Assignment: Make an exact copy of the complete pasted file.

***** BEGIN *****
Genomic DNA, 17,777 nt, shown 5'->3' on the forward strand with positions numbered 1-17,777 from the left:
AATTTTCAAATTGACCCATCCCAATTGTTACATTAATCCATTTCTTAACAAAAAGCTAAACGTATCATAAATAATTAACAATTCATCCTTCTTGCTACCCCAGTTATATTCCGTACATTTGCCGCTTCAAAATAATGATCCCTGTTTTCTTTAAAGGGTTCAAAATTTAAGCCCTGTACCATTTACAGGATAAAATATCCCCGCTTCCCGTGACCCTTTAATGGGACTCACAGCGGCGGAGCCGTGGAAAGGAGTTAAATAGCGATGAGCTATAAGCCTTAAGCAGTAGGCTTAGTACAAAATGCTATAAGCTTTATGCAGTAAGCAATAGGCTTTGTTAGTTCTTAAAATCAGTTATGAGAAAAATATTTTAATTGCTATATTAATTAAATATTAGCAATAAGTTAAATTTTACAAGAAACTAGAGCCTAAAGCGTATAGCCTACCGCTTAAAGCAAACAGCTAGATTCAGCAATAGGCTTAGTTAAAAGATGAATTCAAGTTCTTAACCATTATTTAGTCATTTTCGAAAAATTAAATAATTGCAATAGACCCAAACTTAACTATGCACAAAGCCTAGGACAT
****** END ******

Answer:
Genomic DNA, 17,777 nt, shown 5'->3' on the forward strand with positions numbered 1-17,777 from the left:
AATTTTCAAATTGACCCATCCCAATTGTTACATTAATCCATTTCTTAACAAAAAGCTAAACGTATCATAAATAATTAACAATTCATCCTTCTTGCTACCCCAGTTATATTCCGTACATTTGCCGCTTCAAAATAATGATCCCTGTTTTCTTTAAAGGGTTCAAAATTTAAGCCCTGTACCATTTACAGGATAAAATATCCCCGCTTCCCGTGACCCTTTAATGGGACTCACAGCGGCGGAGCCGTGGAAAGGAGTTAAATAGCGATGAGCTATAAGCCTTAAGCAGTAGGCTTAGTACAAAATGCTATAAGCTTTATGCAGTAAGCAATAGGCTTTGTTAGTTCTTAAAATCAGTTATGAGAAAAATATTTTAATTGCTATATTAATTAAATATTAGCAATAAGTTAAATTTTACAAGAAACTAGAGCCTAAAGCGTATAGCCTACCGCTTAAAGCAAACAGCTAGATTCAGCAATAGGCTTAGTTAAAAGATGAATTCAAGTTCTTAACCATTATTTAGTCATTTTCGAAAAATTAAATAATTGCAATAGACCCAAACTTAACTATGCACAAAGCCTAGGACAT